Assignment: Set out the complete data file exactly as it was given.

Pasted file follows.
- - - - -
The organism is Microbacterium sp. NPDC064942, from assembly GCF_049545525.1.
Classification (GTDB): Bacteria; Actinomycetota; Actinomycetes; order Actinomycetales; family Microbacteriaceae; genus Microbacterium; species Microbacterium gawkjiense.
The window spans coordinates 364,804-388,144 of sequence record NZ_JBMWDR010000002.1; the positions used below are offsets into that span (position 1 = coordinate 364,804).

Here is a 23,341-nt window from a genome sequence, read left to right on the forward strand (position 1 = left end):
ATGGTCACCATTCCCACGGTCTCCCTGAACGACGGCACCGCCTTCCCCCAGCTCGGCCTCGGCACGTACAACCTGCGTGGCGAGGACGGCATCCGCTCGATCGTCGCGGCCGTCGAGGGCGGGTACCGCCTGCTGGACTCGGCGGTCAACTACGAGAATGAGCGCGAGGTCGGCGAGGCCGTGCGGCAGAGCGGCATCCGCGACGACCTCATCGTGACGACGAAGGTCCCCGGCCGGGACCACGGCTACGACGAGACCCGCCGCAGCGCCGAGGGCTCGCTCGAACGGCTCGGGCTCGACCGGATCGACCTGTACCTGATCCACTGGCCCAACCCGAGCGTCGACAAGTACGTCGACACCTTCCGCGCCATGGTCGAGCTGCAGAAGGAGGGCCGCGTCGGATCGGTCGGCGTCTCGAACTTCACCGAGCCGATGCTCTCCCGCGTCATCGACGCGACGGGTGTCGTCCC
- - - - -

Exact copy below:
The organism is Microbacterium sp. NPDC064942, from assembly GCF_049545525.1.
Classification (GTDB): Bacteria; Actinomycetota; Actinomycetes; order Actinomycetales; family Microbacteriaceae; genus Microbacterium; species Microbacterium gawkjiense.
The window spans coordinates 364,804-388,144 of sequence record NZ_JBMWDR010000002.1; the positions used below are offsets into that span (position 1 = coordinate 364,804).

Here is a 23,341-nt window from a genome sequence, read left to right on the forward strand (position 1 = left end):
ATGGTCACCATTCCCACGGTCTCCCTGAACGACGGCACCGCCTTCCCCCAGCTCGGCCTCGGCACGTACAACCTGCGTGGCGAGGACGGCATCCGCTCGATCGTCGCGGCCGTCGAGGGCGGGTACCGCCTGCTGGACTCGGCGGTCAACTACGAGAATGAGCGCGAGGTCGGCGAGGCCGTGCGGCAGAGCGGCATCCGCGACGACCTCATCGTGACGACGAAGGTCCCCGGCCGGGACCACGGCTACGACGAGACCCGCCGCAGCGCCGAGGGCTCGCTCGAACGGCTCGGGCTCGACCGGATCGACCTGTACCTGATCCACTGGCCCAACCCGAGCGTCGACAAGTACGTCGACACCTTCCGCGCCATGGTCGAGCTGCAGAAGGAGGGCCGCGTCGGATCGGTCGGCGTCTCGAACTTCACCGAGCCGATGCTCTCCCGCGTCATCGACGCGACGGGTGTCGTCCC